Image Source: www.toms.com

Image Source: http://www.toms.com

Corporate Responsibility

For TOMS, Corporate Responsibility includes “focusing on the environmental and social impacts of our products and operations, responsible giving, and employee life.” This means not only making products from sustainable and vegan materials, and ensuring that suppliers comply with their country’s labor laws . . . but also building environmentally-friendly new stores, and providing startup funds for 20+ new companies with a social mission.

Image Source: www.toms.com

Image Source: http://www.toms.com

As one of the only company we know with a Chief Giving Officer, giving is core to TOMS work as a responsible company. In the words of Mycoskie, “Ultimately, I’m trying to create something that’s going to be here long after I’m gone.”  Now that’s what you call a worthwhile legacy!

To read more about Mycoskie’s journey as an entrepreneur and insights from founders of other well-known brands that give back, check out his book, Start Something That Matters.

Inspired to get started or build on your company’s giving program? Just contact us.

– Candy Culver
Marketing Consultant

YEAR IN REVIEW: A LOOK BACK AT 2014

Image Source: Flickr

Image Source: Flickr

Thanks to your giving and support, JustGive expanded philanthropy and sent more than $30 million to charity in 2014!

We passed a major milestone in May, processing our 1 millionth donation, and are proud that 24 percent of giving came from 2013 donors returning to use the site. We also saw charity gift card purchases grow by 9 percent. To be more accessible and expand our services, we launched our mobile responsive site and added the ability for companies to independently buy a quantity of gift cards.

Here’s a glimpse of our impact—and what we accomplished together—this year.

We’re charging into 2015 eager to do more good, fulfilling our mission to make charitable giving a part of everyday life. Here’s to making more of a difference!

Help us kick off the year in the best way possible: Set up an automatic monthly donation to your favorite charities today.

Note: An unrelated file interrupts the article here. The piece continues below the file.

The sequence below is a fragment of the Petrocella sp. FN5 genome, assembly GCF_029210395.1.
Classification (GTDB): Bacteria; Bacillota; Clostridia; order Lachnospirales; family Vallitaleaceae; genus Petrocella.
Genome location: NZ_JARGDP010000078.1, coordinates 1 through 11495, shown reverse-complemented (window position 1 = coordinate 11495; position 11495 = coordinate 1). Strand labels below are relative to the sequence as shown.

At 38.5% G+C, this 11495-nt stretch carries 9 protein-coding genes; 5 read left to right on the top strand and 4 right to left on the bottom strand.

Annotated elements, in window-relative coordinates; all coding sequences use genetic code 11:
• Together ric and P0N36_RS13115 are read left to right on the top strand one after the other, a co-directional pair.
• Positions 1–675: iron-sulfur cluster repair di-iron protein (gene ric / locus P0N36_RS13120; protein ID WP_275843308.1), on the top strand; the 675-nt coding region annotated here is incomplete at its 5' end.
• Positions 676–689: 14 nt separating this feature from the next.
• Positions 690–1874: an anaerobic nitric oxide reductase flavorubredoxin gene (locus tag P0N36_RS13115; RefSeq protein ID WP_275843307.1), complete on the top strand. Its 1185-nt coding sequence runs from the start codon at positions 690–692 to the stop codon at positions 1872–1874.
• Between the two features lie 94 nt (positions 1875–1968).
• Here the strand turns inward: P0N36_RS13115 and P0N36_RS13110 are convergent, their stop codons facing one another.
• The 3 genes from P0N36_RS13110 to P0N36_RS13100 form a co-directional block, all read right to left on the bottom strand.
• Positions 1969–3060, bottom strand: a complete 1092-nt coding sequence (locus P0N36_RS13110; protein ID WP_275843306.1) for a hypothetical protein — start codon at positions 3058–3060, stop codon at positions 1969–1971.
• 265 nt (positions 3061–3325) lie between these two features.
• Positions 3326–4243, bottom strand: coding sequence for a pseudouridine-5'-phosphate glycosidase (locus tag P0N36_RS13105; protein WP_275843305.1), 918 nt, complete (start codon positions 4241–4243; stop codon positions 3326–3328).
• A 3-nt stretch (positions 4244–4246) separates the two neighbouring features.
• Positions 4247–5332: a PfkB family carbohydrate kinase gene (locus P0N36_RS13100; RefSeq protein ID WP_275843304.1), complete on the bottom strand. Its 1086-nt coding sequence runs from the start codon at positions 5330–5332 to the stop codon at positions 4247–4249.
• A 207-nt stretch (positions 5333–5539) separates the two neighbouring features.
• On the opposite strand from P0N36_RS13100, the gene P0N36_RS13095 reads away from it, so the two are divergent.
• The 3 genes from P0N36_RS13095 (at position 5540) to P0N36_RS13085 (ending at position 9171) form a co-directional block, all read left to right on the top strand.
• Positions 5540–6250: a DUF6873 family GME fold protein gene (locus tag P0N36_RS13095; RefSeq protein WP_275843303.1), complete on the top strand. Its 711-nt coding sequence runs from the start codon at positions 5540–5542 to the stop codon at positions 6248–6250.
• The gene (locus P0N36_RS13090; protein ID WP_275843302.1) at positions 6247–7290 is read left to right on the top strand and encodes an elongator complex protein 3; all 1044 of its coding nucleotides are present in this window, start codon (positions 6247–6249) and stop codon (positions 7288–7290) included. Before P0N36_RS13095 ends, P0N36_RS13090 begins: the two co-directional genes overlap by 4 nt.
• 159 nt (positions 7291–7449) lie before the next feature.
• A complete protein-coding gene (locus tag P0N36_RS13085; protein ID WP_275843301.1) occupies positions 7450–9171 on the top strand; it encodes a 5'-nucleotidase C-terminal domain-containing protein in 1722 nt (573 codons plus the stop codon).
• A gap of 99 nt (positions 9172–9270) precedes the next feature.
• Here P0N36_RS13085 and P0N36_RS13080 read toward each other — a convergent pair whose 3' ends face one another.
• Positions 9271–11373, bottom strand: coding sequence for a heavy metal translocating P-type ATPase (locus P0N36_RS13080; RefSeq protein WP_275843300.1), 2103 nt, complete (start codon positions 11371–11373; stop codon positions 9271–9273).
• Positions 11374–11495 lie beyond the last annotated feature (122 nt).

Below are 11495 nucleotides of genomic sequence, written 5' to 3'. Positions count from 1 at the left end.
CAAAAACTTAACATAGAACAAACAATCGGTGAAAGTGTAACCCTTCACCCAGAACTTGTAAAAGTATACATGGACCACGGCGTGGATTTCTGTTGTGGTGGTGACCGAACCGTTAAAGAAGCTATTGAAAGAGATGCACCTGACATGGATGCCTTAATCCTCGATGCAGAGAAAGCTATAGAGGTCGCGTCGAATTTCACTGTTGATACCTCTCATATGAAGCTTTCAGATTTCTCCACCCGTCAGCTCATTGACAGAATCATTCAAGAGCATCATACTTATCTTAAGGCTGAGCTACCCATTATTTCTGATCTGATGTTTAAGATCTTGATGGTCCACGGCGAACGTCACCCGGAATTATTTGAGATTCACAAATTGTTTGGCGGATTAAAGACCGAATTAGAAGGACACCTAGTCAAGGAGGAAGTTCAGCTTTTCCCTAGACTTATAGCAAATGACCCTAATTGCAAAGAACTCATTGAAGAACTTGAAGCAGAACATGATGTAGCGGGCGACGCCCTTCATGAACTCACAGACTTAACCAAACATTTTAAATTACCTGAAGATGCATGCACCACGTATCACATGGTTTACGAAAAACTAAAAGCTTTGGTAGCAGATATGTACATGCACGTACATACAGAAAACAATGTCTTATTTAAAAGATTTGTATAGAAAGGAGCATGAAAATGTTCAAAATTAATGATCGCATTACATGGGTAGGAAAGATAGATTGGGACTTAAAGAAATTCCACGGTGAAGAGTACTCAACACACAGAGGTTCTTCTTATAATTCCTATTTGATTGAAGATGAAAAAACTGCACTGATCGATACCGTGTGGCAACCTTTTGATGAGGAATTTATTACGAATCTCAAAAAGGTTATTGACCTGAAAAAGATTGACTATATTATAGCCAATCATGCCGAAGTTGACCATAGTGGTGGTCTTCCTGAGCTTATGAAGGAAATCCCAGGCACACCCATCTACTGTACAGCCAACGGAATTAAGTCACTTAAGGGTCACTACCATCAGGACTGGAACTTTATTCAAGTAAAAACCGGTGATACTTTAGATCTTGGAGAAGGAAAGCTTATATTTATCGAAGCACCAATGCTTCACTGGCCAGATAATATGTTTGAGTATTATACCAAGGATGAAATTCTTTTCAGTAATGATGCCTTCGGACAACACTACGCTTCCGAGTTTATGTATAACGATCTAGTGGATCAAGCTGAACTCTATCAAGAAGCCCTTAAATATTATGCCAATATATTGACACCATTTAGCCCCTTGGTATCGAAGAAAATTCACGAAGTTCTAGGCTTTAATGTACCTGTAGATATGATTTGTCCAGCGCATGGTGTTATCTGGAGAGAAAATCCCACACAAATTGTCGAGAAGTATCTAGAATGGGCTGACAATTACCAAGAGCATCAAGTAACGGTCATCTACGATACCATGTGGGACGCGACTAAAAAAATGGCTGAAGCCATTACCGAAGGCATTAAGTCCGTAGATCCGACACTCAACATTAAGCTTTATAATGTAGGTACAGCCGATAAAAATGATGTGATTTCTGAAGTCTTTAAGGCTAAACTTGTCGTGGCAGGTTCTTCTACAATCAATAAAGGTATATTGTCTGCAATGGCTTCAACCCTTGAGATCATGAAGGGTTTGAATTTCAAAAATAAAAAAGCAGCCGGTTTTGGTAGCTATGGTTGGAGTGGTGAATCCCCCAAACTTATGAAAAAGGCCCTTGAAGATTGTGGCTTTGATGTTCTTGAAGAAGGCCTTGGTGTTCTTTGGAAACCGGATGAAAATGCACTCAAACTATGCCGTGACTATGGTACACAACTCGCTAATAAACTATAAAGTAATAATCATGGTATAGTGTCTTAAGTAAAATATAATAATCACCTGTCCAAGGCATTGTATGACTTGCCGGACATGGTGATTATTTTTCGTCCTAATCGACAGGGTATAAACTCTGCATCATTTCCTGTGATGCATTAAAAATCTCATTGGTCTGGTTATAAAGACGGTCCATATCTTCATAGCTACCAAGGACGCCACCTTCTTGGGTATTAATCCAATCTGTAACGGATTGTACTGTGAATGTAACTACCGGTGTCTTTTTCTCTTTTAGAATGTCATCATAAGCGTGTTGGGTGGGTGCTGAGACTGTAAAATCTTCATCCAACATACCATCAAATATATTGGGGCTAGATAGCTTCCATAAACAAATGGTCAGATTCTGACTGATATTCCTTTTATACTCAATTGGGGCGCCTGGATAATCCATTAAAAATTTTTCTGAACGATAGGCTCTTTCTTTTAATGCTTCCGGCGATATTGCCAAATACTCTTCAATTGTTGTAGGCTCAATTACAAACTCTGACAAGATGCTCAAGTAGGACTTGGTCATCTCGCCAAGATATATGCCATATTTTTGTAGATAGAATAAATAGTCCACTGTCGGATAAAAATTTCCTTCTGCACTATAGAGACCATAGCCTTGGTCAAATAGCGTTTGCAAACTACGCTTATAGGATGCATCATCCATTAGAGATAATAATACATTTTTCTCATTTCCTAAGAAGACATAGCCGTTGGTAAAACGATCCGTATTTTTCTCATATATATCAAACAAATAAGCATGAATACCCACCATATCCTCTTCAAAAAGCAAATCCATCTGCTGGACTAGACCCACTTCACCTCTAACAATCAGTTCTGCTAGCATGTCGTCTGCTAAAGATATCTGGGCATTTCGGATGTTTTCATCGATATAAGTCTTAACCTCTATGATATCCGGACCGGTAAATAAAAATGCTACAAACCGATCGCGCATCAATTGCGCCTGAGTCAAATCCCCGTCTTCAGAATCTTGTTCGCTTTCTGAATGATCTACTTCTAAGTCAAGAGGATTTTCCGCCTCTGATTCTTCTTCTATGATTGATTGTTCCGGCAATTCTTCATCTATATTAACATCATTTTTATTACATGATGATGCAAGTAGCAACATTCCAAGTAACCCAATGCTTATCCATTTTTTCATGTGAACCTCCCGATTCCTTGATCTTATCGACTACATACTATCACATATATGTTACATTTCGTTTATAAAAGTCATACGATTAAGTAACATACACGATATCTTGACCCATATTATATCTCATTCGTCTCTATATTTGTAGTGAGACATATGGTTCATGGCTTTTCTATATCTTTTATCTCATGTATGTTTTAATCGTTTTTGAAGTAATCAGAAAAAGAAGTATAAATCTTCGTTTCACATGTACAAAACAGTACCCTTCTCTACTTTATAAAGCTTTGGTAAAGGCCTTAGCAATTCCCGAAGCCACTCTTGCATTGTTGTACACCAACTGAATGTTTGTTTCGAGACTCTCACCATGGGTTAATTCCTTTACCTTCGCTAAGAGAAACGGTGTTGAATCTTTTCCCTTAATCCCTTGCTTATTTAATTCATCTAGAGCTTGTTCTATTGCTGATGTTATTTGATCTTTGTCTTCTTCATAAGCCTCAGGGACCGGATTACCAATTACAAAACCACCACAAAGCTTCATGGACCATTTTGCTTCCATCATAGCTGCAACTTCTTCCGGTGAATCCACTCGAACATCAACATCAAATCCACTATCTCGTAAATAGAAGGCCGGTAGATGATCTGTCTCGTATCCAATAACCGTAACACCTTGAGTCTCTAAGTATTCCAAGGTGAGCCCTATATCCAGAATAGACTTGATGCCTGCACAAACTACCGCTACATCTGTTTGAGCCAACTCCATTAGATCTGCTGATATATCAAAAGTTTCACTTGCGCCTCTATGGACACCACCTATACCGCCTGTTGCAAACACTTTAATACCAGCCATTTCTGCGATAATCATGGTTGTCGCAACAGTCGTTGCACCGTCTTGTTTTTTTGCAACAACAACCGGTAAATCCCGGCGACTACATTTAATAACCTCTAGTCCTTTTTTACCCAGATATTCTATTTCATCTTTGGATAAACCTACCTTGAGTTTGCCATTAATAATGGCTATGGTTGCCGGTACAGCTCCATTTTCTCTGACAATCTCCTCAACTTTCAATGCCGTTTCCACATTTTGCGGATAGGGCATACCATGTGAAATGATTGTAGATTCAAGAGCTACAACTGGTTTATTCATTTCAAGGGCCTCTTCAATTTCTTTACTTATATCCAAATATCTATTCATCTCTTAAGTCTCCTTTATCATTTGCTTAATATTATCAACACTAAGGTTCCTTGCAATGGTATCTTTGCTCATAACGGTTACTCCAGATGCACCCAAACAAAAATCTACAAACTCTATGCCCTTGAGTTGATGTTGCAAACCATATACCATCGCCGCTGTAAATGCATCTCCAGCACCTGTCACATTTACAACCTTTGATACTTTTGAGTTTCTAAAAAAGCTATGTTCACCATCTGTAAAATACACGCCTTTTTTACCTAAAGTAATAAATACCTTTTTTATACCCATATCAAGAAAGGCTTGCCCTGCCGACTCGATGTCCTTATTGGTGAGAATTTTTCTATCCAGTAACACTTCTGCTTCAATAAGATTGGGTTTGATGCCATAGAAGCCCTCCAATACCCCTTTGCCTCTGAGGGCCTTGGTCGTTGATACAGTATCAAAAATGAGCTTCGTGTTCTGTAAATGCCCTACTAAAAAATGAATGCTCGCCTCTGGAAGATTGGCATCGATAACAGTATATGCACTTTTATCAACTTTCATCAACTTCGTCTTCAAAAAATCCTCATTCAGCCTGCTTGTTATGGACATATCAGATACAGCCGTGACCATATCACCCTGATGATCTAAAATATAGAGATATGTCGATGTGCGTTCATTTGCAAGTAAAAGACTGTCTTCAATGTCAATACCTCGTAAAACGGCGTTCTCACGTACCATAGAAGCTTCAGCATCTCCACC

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Thank you for giving.

—Andrea Lloyd, Director of Programs

THE MANY FACES OF HOMELESSNESS: HOW YOU CAN HELP

blog_title_image_homelessnessKnowing how to help a homeless person can sometimes feel difficult, confusing and overwhelming. The dollar you give might be used to buy drugs or alcohol. Even offering food can be a problem – imagine handing an apple to a homeless man and then discovering he has no teeth. Just as there are many reasons people become homeless, there are also many ways to help. Understanding the leading causes of homelessness is often the best way to learn what the homeless need and how you can make a positive difference in their lives. The chronically homeless, who often struggle with mental health or substance abuse issues, need a safe and stable living environment where they can get counseling and health care. To help them, consider volunteering at a local shelter or halfway house that provides longer-term housing. Donating clean towels, pillows and blankets can also help create a comfortable and safe living environment. The majority of homeless youth bw_homeless_teens_21461332have been kicked out of their homes or abandoned by parents or guardians. Others who left on their own accord have suffered physical and emotional abuse at the hands of their families. For many, trusting another adult or authority figure can be difficult. One of the best ways to help is to simply ask them what they need. Maybe it’s a hot meal, a warm coat or a clean pair of socks; or maybe it’s information on how to get into foster care, enroll in a drug and alcohol detox program or register for the GED. Taking the time to listen to their needs, and to follow through, can go a long way in helping them regain their trust in others and get off the streets. imm needs housing homelessFor many veterans, physical disability, mental anguish and post-traumatic stress can make readjusting to civilian life very difficult. This can lead to drug and alcohol addiction, the inability to hold down a steady job and homelessness. Because many veterans have very specific needs to help them get back on their feet—job placement services, medical services, housing assistance, counseling—there are numerous ways to get involved. Consider donating your time or money to organizations which help homeless vets: